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Cloud computing tips for getting started with next-gen IT capabilities

Cloud computing experts tackle applications to steer clear of in the cloud and how CIOs can start putting cloud initiatives in place.

The cloud isn't an easy landscape to navigate, but CIOs can take a page out of cloud computing service providers' blueprints to get started -- and create the foundation for a next-generation architecture now, even if they don't hop on the cloud computing train.

In many ways, the cloud computing model is an evolution of what is already happening in data centers: virtualization, automation and dynamic infrastructure provisioning, all aimed at creating real-time infrastructures for flexible and dynamic service delivery.

"What cloud computing has done is put all these technologies together, like virtualization, SOA, Web apps, virtualization and grid computing, to create highly scalable and elastic IT capabilities as services," said David Cearley, an analyst at Stamford, Conn.-based Gartner Inc. "This is something that organizations should be aiming for anyway in their own data centers."

Cearley recommends that CIOs start experimenting with some low-hanging fruit like sales force automation, a tested Software as a Service model, to see how cloud providers use automation techniques and pooling and sharing resources, and then take those best practices and apply them to their own data center.

Taking it a step further, CIOs can start directing the development of applications for Web-based environments, as traditional applications are not designed to take advantage of multi-tenant or parallel processing models found in cloud computing.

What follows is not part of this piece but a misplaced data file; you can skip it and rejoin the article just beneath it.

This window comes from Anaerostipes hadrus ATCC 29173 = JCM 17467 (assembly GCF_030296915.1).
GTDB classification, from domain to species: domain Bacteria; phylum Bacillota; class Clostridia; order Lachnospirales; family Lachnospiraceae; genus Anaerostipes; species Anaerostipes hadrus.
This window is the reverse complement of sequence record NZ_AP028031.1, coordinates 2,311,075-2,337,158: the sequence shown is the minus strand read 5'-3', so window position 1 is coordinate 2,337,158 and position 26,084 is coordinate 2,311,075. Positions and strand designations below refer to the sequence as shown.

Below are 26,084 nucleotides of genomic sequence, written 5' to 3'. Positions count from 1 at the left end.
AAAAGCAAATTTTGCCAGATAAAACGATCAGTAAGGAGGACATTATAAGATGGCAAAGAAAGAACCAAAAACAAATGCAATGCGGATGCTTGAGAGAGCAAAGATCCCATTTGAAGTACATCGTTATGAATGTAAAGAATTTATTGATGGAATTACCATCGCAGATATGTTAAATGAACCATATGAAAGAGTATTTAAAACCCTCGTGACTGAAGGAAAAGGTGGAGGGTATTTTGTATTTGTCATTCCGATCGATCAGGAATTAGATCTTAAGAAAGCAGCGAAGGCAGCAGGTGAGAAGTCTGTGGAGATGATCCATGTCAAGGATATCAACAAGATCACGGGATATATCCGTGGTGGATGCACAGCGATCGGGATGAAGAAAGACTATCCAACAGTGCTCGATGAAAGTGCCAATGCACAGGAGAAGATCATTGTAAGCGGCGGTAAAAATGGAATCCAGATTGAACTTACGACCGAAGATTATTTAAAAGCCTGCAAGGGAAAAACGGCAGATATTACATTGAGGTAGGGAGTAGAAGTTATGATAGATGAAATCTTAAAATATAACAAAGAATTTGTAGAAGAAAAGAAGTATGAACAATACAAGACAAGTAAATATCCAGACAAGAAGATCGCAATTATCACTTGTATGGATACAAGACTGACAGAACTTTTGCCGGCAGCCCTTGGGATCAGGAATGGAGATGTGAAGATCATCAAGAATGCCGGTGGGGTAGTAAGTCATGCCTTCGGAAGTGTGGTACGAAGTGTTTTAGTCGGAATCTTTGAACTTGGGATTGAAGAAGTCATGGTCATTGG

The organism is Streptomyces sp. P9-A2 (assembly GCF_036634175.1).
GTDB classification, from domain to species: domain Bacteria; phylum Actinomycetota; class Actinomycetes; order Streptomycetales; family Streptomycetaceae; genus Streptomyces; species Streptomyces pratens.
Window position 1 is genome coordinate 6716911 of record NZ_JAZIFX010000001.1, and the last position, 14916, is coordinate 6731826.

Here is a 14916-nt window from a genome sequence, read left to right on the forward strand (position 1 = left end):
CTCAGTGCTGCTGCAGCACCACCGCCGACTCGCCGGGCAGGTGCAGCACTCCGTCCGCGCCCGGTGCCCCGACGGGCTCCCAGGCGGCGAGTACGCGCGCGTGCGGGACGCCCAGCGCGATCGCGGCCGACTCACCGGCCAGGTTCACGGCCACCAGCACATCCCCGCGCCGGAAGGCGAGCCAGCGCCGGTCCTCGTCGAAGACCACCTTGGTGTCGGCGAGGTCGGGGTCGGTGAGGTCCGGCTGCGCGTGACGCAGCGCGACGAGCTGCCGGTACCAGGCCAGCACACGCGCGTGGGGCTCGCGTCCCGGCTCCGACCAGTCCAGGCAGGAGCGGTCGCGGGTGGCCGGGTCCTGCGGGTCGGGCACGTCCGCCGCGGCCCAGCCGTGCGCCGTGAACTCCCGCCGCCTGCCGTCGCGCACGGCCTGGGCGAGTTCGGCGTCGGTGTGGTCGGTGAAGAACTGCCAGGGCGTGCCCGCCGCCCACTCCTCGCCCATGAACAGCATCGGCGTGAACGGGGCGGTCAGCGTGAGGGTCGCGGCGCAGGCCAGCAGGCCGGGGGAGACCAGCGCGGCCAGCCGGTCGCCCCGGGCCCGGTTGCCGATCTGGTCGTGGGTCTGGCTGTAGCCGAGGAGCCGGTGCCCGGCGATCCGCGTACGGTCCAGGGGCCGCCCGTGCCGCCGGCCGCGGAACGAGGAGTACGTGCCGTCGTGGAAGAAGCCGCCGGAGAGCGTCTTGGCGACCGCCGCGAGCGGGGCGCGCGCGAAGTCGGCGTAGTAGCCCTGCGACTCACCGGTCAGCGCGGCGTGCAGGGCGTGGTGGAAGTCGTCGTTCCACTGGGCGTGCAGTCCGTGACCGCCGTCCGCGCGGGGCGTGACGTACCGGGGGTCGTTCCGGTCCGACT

"CIOs thinking strategically will re-architect applications to take advantage of Web-oriented architectures that exploit the distributed data and distributed processing model that exist in the cloud," Cearley said. "By doing so, their applications are ready to exploit the external cloud as it matures, but at the same time [the company] gains efficiencies and advances in their own environment."

The application development team is a good starting point, but CIOs need to keep in mind how the move to a public cloud would affect network traffic, the finance department's billing models, backup and disaster recovery strategies, interoperability with in-house applications, data privacy and the list goes on.

"A cloud deployment has to be a whole company decision, where you can't ignore even one domain," said Chris Howard, an analyst at Burton Group Inc. in Midvale, Utah. "It may look great from an application point of view, but the network guy has to support that chatter over a real environment, or risk management may say 'no way' to putting the data you want to outside the firewall. And CIOs run the risk of cutting corners if they rush cloud projects and have to deal with integration issues on the back end farther out."

Picking the right applications for cloud computing